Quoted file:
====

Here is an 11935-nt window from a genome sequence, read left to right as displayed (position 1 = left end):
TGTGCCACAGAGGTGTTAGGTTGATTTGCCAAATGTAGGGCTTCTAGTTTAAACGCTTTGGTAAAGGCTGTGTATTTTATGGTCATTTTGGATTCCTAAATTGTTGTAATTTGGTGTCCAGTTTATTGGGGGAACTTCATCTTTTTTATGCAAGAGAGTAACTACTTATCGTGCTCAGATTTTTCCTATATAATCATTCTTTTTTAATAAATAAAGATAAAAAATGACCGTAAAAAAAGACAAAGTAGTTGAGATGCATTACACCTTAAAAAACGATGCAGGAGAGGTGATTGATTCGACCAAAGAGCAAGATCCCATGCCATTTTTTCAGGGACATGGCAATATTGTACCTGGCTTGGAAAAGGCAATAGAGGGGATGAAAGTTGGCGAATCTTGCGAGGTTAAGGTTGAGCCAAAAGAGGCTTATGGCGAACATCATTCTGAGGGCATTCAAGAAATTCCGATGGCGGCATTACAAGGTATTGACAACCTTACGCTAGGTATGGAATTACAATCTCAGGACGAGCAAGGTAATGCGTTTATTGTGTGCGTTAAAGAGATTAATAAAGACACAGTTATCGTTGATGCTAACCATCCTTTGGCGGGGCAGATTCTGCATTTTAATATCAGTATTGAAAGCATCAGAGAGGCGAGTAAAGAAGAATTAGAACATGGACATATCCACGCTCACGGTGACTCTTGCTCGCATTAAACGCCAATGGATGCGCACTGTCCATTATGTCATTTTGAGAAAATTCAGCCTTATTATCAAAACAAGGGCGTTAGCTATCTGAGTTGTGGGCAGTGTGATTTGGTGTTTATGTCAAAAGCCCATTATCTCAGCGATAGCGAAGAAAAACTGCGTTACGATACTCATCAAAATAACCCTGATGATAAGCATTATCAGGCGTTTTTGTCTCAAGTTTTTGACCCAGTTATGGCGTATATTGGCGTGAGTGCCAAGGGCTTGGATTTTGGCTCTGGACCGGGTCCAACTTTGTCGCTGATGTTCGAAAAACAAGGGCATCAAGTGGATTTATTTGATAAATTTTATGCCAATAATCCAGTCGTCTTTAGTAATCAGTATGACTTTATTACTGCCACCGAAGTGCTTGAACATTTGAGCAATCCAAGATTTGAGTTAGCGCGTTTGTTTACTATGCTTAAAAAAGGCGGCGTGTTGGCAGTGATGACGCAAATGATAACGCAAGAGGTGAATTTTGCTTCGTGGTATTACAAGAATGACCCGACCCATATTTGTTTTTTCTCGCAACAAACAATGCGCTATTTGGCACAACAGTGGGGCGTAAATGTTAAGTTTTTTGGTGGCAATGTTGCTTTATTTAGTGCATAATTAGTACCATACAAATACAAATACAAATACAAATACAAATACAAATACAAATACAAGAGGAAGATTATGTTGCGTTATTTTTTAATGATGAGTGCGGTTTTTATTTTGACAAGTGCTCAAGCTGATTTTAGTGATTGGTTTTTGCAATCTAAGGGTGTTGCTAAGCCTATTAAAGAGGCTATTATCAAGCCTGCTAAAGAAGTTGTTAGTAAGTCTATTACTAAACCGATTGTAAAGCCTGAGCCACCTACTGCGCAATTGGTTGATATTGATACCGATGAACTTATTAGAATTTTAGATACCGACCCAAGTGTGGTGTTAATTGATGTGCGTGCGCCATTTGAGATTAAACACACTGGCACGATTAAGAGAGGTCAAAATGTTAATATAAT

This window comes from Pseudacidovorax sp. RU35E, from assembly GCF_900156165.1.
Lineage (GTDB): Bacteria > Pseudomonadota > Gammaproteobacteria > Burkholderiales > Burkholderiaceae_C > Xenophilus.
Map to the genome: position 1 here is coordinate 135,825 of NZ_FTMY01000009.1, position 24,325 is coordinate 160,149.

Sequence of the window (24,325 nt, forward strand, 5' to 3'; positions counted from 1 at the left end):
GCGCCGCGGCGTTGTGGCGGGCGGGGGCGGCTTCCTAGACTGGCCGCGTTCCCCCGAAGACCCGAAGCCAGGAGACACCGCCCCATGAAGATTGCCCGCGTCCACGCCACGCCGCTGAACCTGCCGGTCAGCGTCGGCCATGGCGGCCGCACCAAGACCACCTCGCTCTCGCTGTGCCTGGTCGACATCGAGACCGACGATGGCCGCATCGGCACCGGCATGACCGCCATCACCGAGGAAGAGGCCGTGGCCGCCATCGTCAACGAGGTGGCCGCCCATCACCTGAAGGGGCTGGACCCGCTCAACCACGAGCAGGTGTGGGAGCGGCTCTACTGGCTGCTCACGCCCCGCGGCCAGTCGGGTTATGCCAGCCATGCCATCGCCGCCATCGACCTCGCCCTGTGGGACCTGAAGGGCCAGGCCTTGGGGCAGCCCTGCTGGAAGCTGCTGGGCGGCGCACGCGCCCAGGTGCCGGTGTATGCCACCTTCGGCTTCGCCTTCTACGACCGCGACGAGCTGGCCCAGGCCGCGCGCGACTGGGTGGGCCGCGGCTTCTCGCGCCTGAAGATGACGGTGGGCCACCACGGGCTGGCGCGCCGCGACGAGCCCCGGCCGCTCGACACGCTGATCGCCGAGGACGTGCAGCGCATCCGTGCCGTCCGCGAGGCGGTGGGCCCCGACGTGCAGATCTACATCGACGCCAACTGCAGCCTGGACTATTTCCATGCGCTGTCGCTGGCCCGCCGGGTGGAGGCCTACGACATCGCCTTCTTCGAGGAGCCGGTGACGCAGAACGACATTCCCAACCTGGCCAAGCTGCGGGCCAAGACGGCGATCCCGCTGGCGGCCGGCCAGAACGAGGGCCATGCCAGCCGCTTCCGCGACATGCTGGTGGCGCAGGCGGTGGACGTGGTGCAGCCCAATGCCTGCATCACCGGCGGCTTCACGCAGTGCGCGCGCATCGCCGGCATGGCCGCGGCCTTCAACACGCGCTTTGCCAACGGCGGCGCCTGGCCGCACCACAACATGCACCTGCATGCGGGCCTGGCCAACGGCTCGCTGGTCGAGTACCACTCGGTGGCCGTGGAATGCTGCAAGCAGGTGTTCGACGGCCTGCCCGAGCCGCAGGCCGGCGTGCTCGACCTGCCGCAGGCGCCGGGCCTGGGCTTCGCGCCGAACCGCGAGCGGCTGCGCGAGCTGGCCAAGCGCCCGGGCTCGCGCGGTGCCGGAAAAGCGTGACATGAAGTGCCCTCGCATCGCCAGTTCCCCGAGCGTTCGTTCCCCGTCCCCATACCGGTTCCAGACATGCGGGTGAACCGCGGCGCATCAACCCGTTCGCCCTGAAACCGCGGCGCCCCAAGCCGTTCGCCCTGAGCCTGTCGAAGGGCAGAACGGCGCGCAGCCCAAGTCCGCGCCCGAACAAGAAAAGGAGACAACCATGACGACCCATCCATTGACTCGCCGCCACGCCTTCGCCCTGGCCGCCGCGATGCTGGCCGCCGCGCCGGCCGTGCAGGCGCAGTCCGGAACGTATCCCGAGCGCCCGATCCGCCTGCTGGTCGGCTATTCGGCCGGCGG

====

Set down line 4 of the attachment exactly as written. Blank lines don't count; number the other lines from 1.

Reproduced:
Lineage (GTDB): Bacteria > Pseudomonadota > Gammaproteobacteria > Burkholderiales > Burkholderiaceae_C > Xenophilus.